Judge blocks Penguin Random House merger with Simon & Schuster

Mia Gindis, Opinions Editor

A federal judge blocked a bid on Oct. 31 by Penguin Random House, a multinational publishing company, to buy one of its biggest competitors, Simon & Schuster.

U.S. District Court Judge Florence Pan cited the Department of Justice’s claim that the merger would stifle competition in the book-selling industry. The decision came as a triumph for U.S. President Joe Biden’s administration, which has taken a more aggressive approach to antitrust enforcement than preceding administrations.

“Today’s decision protects vital competition for books and is a victory for authors, readers, and the free exchange of ideas,” Assistant Attorney General Jonathan Kanter, who is part of the justice department’s antitrust division, said in a press release.

Judge Pan echoed this sentiment in an order, saying that the justice department demonstrated that the merger violates antitrust laws. She also said the merger might “substantially” harm competition in the U.S. market for publishing rights to top-selling books.

The full order that contains Pan’s reasoning is temporarily sealed due to it possessing “highly confidential information.” It will be released after both parties file redactions.

Penguin Random House and its parent company, Bertelsmann, announced on Oct. 31 that they were seeking an expedited appeal. They called the ruling “an unfortunate setback for readers and authors.”

“The Department of Justice’s focus on advances to the world’s best-paid authors instead of consumers or the intense competitiveness in the publishing sector runs contrary to its mission to ensure fair competition,” the publisher added, as reported by PBS NewsHour.

Penguin Random House and Simon & Schuster are two of the “Big Five” companies in the publishing industry, alongside comparable powerhouses Macmillan Publishers, Hachette Book Group and HarperCollins Publishers.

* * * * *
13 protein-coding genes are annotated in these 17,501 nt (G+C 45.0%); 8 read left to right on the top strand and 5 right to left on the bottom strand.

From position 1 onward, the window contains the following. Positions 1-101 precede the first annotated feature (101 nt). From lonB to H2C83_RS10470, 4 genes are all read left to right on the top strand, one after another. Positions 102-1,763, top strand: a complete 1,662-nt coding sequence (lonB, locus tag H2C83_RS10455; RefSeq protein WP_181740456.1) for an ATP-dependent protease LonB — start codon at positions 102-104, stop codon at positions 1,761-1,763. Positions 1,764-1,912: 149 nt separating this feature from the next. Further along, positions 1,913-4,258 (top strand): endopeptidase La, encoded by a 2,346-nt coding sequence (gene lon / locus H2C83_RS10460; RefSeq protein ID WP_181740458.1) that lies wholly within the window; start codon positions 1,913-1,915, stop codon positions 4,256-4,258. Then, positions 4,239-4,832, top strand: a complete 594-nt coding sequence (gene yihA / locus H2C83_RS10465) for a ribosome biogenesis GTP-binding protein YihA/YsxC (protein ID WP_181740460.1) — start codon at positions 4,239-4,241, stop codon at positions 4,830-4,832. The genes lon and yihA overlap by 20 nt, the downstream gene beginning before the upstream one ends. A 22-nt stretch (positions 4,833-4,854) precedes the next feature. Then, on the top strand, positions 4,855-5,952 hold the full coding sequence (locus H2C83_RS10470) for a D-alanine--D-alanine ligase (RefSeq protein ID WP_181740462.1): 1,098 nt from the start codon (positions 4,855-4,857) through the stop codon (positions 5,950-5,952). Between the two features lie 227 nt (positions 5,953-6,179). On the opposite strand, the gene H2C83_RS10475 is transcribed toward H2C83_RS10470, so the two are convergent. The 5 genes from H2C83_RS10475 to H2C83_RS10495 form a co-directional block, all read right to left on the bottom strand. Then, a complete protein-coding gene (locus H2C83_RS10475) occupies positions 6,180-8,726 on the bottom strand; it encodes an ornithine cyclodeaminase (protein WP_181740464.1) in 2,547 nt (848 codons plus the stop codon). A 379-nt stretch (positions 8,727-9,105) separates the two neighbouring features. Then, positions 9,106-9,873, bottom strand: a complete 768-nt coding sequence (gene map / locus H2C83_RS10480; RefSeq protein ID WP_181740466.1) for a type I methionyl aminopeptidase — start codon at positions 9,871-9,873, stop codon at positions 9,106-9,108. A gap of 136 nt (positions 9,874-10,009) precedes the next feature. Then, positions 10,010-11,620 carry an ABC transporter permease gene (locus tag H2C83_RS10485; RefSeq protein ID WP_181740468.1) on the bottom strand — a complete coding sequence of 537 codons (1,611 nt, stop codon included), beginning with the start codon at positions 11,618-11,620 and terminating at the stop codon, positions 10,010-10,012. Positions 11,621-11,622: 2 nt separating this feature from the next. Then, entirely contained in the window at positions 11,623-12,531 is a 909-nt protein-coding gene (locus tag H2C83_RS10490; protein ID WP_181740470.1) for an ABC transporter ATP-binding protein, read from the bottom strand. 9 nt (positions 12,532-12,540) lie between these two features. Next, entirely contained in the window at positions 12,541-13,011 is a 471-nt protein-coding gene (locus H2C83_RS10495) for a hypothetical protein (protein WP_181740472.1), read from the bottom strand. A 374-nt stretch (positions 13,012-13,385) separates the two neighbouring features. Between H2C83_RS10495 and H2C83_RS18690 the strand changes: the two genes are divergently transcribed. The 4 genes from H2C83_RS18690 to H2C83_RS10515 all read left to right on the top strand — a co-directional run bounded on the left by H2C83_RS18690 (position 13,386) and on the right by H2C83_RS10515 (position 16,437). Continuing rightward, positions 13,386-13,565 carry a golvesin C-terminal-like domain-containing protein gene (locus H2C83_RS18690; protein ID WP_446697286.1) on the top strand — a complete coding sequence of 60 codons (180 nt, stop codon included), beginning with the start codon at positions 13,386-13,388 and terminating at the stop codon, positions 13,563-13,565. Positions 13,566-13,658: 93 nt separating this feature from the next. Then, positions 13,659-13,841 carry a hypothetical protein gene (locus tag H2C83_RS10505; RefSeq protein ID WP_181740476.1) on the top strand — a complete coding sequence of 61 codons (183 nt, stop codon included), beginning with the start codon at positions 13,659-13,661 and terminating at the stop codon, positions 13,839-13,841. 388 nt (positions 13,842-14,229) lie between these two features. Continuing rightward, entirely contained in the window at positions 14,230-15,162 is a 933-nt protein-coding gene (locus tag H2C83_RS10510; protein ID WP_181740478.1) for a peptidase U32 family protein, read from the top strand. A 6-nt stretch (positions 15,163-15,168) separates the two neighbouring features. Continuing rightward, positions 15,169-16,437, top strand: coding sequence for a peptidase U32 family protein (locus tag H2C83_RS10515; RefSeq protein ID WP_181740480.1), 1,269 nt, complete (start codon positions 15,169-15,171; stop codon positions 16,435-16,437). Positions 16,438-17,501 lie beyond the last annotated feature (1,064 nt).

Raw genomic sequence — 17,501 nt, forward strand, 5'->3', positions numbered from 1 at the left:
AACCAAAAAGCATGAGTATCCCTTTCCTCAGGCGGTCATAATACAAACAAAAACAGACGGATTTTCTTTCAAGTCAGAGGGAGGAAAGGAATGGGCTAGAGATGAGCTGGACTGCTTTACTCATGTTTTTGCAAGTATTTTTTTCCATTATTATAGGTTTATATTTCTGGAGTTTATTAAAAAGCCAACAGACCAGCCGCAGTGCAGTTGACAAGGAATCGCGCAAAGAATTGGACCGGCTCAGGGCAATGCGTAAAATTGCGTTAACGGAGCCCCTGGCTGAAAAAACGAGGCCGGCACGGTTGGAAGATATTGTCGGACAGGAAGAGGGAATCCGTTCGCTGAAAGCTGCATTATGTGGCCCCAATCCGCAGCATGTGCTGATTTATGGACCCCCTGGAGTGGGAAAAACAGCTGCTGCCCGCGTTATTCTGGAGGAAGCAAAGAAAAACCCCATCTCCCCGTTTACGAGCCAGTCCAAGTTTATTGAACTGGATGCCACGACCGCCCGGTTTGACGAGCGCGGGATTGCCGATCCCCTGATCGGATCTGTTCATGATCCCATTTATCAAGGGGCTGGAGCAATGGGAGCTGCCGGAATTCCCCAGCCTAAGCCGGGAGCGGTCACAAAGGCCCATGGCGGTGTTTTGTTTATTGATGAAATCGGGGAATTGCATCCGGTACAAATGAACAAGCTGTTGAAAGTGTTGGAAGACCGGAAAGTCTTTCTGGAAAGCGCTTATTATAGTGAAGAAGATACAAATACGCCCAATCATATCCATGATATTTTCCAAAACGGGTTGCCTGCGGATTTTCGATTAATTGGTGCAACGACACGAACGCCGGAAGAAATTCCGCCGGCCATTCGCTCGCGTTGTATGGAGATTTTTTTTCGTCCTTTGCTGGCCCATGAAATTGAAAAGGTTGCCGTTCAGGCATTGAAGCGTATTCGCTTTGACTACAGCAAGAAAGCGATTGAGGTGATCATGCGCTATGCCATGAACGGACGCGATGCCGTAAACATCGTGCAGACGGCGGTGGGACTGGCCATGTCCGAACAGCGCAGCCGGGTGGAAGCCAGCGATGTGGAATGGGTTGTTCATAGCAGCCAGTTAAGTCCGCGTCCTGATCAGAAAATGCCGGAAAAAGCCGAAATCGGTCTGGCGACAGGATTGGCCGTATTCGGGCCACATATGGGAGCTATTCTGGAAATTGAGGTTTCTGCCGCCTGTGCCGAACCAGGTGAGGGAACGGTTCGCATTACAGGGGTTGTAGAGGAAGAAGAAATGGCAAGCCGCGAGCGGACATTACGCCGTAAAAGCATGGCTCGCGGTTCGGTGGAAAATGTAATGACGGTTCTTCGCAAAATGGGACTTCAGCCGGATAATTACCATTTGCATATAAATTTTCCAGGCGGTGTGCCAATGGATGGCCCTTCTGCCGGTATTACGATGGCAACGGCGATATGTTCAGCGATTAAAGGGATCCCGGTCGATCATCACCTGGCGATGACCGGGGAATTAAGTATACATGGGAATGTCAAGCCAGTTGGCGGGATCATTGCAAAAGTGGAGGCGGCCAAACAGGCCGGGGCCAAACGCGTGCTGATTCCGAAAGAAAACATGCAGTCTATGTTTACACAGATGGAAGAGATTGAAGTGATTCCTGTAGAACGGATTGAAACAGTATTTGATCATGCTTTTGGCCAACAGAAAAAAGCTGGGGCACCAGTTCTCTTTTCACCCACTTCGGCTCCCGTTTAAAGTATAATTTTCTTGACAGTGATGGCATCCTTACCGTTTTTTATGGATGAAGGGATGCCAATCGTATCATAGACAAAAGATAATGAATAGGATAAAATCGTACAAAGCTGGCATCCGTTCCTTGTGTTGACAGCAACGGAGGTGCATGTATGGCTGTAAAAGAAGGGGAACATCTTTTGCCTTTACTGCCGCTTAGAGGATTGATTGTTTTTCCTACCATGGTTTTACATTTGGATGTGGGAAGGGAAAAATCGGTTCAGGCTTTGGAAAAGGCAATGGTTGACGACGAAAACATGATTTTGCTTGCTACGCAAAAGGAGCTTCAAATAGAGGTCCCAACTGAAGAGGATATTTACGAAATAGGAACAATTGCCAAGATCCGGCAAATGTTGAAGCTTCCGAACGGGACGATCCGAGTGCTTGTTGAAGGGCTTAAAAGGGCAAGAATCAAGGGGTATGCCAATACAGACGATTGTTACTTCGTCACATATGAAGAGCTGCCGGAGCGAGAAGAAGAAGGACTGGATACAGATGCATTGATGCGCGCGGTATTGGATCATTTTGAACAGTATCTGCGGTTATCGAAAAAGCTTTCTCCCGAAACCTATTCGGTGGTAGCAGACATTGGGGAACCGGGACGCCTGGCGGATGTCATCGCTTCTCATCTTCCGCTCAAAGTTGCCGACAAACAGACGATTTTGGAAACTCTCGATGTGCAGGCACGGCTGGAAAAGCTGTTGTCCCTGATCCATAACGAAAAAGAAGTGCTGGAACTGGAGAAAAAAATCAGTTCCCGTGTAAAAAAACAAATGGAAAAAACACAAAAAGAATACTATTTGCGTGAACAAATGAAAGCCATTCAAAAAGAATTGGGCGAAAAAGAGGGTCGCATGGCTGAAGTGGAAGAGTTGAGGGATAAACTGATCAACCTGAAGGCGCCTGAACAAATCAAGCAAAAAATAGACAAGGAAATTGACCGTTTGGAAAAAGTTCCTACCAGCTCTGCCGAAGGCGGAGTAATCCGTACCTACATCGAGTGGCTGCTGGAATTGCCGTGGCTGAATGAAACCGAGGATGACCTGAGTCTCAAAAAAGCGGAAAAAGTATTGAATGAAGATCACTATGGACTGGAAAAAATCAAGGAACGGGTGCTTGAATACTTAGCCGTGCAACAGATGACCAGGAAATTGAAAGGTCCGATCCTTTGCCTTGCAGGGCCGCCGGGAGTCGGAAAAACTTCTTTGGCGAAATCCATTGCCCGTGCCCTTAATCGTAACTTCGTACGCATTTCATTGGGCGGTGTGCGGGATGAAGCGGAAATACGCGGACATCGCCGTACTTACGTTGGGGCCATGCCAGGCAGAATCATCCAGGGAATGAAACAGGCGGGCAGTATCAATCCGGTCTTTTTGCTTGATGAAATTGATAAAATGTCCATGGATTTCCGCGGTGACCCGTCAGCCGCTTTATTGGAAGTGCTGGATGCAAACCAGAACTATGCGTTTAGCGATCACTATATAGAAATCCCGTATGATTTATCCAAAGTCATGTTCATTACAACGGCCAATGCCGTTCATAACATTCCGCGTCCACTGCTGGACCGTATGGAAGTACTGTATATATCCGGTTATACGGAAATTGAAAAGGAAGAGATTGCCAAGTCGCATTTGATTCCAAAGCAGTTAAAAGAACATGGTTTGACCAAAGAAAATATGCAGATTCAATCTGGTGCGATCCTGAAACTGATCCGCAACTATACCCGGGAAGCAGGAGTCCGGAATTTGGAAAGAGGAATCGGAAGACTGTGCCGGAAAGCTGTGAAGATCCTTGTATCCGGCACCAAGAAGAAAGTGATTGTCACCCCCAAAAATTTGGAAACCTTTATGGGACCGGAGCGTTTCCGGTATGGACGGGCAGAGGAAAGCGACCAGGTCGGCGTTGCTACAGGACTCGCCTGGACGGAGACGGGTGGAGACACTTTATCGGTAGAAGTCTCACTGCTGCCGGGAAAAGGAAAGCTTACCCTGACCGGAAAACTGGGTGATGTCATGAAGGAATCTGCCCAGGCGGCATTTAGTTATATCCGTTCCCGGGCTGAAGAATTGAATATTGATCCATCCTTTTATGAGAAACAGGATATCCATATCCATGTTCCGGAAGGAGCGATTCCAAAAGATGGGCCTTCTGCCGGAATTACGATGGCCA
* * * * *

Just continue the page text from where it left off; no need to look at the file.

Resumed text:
The Big Five publishers control nearly 80% of the trade market for print books in the United States. Penguin Random House holds the biggest slice of the pie, with a market share of 25% in 2020.

ViacomCBS, which is the parent company of Simon & Schuster, put the publisher for sale in 2020, with Penguin Random House and HarperCollins emerging as the leading bidders. Penguin Random House won out with a reported bid of $2.2 billion.

A publishing house made of both Penguin Random House and Simon & Schuster would have dominated the industry in an unprecedented way. At the time, however, no one anticipated thatthe former U.S. President Donald Trump’s administration would counter it.

”I’m pretty sure the Department of Justice wouldn’t allow Penguin Random House to buy us, but that’s assuming we still have a Department of Justice,” Simon & Schuster CEO Jonathan Karp told an author in an email.

The trial, which unfolded over three weeks in August in the U.S. District Court for the District of Columbia, was closely watched by the literary world.

The outcome was expected to serve as a measure of success for the government’s latest effort to curb consolidation. It was also expected to serve as insight into the future of the publishing industry, which has been rocked by mergers in recent years.

Representatives from other major publishing houses, such as HaperCollions and Hachette, testified against the deal.

Another witness present at the trial was author Stephen King, who testified in favor of the Department of Justice. King expressed concern that the merger would be especially detrimental to new writers, despite his own publisher, Scribner, being a part of Simon & Schuster.

“Further consolidation would have caused slow but steady damage to writers, readers, independent booksellers, and small publishing companies,” King told The New York Times.

“Publishing should be more focused on cultural growth and literary achievement and less on corporate balance sheets.”